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Easier visa process for Chinese nationals
Chinese nationals travelling to T&T for the first time may not require a visa, and it is hoped there will be reciprocity for T&T nationals travelling to China. This hope was expressed by Prime Minister Kamla Persad-Bissessar as she delivered the feature address at the 40th anniversary celebration of bilateral relations between T&T and the People’s Republic of China at the Diplomatic Centre in St Ann’s Port-of-Spain, on Sunday.
Persad-Bissessar hosted a special dinner in honour of the two countries’ long-standing and developing relationship. She said the Chinese community had invested much in T&T in the areas of culture, economics, and the arts, to name a few, since its members first arrived on the country’s shores almost 208 years ago.
Earlier this year, the Government opened a T&T Embassy in Beijing, which went into full operation on March 15, making it easier for Chinese nationals to obtain visas. Before that, she said, they would have had to go through the UK to obtain it. “When I visited China last year, there was a great difficulty with the Chinese getting visas to come to Trinidad. That is no more since we have opened the embassy,” said Persad-Bissessar.
Speaking directly to both Chinese Ambassador to T&T Huang Xingyuan and Deputy Minister, Overseas Chinese Affairs, He Yafei, who were at the celebration, she added: “We are even looking at the possibility of visa-free travel of Chinese nationals to T&T and we hope that there would be reciprocity in that regard.”
She highlighted that the country would not be the first to allow it, as the Government of T&T’s Caricom neighbour Jamaica in February approved a new regime that would allow Chinese nationals to visit Jamaica as tourists for up to 30 days without a visa.
Last year, for the first time in history, China’s President Xi Jinping made a state visit to T&T, during which he announced, at a Caricom meeting hosted by Persad-Bissessar, that the Chinese Government would offer US$3 billion in concessionary loans to Caribbean countries as it sought to build and strengthen strategic partnerships with the Caribbean region.
Persad-Bissessar said she subsequently visited China in February on a special invitation by Premier of the State Council, Li Keqiang. As a result of the many meetings and discussions with Li Keqiang, the Chinese President’s visit to T&T and the opening of the embassy, a stronger bond between the nations had been championed.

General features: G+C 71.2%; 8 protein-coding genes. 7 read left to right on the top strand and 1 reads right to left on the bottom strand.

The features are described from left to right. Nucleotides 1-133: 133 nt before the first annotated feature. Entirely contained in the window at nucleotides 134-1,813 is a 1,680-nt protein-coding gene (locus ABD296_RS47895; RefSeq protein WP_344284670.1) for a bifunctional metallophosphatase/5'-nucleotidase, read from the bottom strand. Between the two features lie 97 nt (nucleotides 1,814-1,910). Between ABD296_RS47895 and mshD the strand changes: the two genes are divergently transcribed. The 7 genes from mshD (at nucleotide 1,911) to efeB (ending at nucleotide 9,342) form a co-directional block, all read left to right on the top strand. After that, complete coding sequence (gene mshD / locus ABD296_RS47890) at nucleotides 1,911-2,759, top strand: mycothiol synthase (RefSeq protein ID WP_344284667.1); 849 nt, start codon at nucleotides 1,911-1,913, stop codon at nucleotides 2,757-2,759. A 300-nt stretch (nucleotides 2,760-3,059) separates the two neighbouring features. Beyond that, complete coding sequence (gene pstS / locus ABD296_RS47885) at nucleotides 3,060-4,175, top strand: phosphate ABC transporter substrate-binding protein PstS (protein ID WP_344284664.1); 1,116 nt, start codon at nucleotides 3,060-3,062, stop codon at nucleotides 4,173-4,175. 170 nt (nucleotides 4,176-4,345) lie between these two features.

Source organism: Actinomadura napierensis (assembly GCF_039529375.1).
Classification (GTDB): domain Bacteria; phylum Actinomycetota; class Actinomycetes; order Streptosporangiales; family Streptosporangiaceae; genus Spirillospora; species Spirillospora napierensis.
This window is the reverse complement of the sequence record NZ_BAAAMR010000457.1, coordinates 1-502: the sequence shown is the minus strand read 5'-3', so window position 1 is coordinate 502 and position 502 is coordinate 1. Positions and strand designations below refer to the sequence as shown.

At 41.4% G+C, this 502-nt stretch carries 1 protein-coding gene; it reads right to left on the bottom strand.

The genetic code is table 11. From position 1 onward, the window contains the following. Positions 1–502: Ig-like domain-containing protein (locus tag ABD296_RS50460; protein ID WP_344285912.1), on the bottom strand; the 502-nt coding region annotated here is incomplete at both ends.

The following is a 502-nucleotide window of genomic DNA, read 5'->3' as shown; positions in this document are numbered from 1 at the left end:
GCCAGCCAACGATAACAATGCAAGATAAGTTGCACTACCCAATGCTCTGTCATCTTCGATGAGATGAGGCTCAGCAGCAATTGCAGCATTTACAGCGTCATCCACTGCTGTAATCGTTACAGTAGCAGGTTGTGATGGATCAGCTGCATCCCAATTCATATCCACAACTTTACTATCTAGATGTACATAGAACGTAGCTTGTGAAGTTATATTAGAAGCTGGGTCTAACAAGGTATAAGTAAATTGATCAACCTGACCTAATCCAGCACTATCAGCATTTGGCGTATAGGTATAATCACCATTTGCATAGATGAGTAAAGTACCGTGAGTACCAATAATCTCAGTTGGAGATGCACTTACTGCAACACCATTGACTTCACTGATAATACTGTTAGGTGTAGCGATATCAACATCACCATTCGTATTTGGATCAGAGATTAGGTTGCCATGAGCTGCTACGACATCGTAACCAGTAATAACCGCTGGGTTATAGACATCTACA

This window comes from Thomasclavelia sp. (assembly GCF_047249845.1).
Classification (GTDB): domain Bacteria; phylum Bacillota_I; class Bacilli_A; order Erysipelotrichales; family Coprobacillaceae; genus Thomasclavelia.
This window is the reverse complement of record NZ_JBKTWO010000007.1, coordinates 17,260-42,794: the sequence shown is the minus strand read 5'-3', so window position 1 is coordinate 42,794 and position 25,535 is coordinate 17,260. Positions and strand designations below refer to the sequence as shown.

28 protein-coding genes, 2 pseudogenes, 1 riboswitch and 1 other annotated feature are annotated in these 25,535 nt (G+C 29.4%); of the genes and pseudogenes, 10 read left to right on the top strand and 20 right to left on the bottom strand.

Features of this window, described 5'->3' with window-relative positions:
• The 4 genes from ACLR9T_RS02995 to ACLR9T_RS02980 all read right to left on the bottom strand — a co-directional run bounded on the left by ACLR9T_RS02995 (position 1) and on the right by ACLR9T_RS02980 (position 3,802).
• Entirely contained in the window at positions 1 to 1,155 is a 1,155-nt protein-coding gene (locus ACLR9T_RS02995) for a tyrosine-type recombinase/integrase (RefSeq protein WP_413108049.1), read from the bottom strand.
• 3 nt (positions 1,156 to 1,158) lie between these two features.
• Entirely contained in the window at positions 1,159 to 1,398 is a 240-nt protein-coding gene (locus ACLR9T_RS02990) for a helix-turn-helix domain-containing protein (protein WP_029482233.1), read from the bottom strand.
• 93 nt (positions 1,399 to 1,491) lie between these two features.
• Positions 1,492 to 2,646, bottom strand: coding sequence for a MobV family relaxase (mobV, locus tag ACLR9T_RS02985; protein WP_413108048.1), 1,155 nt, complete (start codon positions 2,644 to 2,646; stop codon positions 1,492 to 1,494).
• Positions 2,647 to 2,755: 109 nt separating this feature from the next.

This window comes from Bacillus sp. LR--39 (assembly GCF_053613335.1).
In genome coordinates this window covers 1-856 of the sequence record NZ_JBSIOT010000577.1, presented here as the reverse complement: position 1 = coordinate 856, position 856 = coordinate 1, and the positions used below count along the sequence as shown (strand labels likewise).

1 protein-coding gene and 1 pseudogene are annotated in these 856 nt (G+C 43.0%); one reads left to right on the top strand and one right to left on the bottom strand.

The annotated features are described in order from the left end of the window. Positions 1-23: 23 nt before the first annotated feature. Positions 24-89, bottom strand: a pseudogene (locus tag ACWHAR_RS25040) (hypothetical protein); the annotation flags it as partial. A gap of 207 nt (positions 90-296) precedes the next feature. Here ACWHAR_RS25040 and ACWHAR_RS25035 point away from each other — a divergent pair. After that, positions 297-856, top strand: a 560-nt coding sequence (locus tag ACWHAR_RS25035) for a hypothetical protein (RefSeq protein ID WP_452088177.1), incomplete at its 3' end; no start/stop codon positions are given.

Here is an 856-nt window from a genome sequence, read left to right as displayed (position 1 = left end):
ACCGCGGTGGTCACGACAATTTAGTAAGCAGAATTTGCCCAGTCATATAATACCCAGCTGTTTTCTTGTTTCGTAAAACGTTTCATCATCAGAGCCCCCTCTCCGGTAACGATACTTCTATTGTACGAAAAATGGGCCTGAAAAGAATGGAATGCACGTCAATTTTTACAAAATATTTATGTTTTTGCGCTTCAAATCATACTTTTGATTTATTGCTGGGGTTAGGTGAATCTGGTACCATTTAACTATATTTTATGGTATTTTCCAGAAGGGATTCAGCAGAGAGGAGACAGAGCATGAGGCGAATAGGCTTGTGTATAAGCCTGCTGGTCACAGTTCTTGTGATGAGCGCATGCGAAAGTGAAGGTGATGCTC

“They have all significantly advanced not only both countries’ diplomatic relations, but also trade and economic co-operation between the Government of T&T and the Government of China, to the mutual benefit of all citizens,” she said.
More Chinese employment
The country might also soon see a large influx of Chinese nationals among the workforce as the Government seeks to hire more skilled workers and fill vacancies at public medical centres.
Persad-Bissessar said the country was lacking in skilled labour and the public hospitals and health facilities were suffering from a shortage of nurses and doctors. Responding to critics who accuse the Government of taking bread out of the mouth of T&T nationals by employing Chinese labour, she said, “Let us not look at it as such, but rather it is about meeting the needs of our citizens and the development of T&T with the help of other developing nations.”
She said three Chinese companies had already undertaken major jobs including the building of the National Cycling Velodrome, the National Tennis Centre and three multi-purpose sporting facilities, the children’s hospital in Couva and the south campus of the University of T&T (UTT), as well as the ongoing construction of the George Bovell III Aquatic Centre, in Couva.
The 40th anniversary celebration begins on June 30 with:
• Chinese food festival
• Bilateral relations seminar co-hosted by the Ministry of Foreign Affairs and the Embassy of China
• Chinese language workshop in collaboration with the Centre for Language Learning at UWI, St Augustine.